“If one has this kind of a rule, you have to figure out how you’re going to test it and verify it,” Morawetz said. “What this really means is there would be a religious identity card.”

Even an anti-immigration group that for decades has advocated curtailing the influx of immigrants to the U.S. disavowed Trump’s religion-based exclusion.

“Nobody’s interested in selecting people solely on their religion or their faith,” said Dan Stein, president of the Washington-based Federation for American Immigration Reform.

‘Ugly history’

Trump’s comments highlight the broader concern over the immigrant vetting process, Stein said.

“Donald Trump is unartful, but it seems to us what he’s really putting his finger on is this broader question of suspending a significant swath of immigration until this country can reassert a better screening process,” Stein said.

U.S. immigration law has some “very, very ugly history” where people have been turned away based on their nation of origin, but never on their religion, Morawetz said.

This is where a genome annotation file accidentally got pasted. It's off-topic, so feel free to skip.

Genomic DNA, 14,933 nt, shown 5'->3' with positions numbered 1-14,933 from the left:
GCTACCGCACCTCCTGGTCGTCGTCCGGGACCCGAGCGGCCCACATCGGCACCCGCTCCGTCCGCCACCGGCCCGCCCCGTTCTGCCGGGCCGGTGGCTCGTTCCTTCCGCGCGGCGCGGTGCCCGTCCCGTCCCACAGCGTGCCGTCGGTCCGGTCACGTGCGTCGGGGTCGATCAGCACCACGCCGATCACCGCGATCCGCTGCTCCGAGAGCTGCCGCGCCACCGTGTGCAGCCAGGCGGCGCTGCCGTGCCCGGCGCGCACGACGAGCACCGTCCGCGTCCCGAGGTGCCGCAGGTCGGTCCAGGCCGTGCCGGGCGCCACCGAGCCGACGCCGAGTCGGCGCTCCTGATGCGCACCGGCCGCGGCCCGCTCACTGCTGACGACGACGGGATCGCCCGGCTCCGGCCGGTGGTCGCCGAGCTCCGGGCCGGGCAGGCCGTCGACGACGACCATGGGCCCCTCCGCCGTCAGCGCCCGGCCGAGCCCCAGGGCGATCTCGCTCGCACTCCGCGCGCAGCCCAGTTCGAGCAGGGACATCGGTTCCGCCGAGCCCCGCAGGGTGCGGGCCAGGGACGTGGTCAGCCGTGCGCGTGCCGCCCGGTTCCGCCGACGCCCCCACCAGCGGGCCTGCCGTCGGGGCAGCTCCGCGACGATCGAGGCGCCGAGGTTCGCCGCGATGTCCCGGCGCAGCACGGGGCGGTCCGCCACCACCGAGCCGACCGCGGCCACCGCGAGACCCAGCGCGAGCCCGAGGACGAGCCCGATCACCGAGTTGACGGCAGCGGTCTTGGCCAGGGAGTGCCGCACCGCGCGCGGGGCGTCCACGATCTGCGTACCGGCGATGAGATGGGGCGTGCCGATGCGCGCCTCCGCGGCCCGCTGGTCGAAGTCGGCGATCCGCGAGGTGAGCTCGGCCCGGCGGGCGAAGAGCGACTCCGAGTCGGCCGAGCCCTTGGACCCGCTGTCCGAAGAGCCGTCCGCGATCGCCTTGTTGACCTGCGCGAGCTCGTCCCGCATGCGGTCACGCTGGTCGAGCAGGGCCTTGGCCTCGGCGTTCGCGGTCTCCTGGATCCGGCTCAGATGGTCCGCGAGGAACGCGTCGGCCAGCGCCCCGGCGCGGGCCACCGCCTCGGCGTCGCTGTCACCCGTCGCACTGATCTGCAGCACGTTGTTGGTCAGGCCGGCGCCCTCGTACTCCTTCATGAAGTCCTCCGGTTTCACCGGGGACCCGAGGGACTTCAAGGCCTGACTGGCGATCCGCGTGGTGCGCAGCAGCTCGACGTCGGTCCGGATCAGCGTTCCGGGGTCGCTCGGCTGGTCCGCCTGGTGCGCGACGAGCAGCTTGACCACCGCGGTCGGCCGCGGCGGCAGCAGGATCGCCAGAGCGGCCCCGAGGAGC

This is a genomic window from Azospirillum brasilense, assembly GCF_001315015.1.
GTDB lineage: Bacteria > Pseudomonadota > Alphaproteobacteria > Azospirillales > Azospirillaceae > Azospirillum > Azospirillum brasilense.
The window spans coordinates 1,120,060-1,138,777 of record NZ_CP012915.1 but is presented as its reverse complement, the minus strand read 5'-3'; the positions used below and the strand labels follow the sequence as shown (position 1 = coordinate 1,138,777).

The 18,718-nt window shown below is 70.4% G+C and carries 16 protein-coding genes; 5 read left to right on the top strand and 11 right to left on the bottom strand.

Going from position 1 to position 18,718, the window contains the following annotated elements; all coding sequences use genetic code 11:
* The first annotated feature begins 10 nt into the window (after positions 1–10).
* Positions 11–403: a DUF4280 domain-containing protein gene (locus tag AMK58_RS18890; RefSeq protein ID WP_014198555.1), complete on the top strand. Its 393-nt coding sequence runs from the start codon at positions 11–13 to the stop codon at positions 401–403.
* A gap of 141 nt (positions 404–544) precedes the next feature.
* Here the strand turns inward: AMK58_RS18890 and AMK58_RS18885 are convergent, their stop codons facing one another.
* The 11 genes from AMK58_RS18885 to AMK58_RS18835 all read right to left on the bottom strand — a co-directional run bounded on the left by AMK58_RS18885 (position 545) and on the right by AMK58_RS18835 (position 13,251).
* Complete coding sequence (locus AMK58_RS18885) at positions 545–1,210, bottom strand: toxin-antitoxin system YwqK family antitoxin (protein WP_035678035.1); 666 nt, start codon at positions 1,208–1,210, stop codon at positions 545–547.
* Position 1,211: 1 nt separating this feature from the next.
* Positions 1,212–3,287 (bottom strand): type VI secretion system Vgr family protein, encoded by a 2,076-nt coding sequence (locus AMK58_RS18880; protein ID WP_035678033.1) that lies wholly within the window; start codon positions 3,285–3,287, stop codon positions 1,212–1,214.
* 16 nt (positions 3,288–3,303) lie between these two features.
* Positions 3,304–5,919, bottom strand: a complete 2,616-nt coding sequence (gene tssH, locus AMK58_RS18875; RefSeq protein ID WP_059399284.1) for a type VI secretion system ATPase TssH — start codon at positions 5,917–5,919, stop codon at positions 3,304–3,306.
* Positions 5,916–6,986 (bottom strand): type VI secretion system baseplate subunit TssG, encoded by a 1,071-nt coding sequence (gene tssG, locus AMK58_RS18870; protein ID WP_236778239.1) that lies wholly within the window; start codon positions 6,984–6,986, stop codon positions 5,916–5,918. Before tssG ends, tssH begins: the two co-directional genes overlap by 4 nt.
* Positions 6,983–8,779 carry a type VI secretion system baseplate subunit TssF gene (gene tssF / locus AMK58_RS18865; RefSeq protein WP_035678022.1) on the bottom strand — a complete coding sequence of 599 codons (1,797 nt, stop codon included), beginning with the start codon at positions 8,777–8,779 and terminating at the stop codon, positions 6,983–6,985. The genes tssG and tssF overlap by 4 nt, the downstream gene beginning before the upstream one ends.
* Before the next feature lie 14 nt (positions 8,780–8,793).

In the late 1800s, Congress passed legislation broadly aimed at halting the immigration of Chinese laborers. Those were not fully repealed until 1943. Quotas limiting immigration based on race and national origin were also enacted in the early 1900s. Racial quotas were repealed in 1952, and those limiting people based on national origin were eliminated in 1965.

Legal scholars believe such bans, if proposed today, would not be found to be constitutional, Morawetz said.

Religion can factor into immigration decisions, but that typically happens when people are fleeing religious persecution. So people of a particular religion may get favorable treatment by the United States, as when Russian Jews sought to leave the Soviet Union.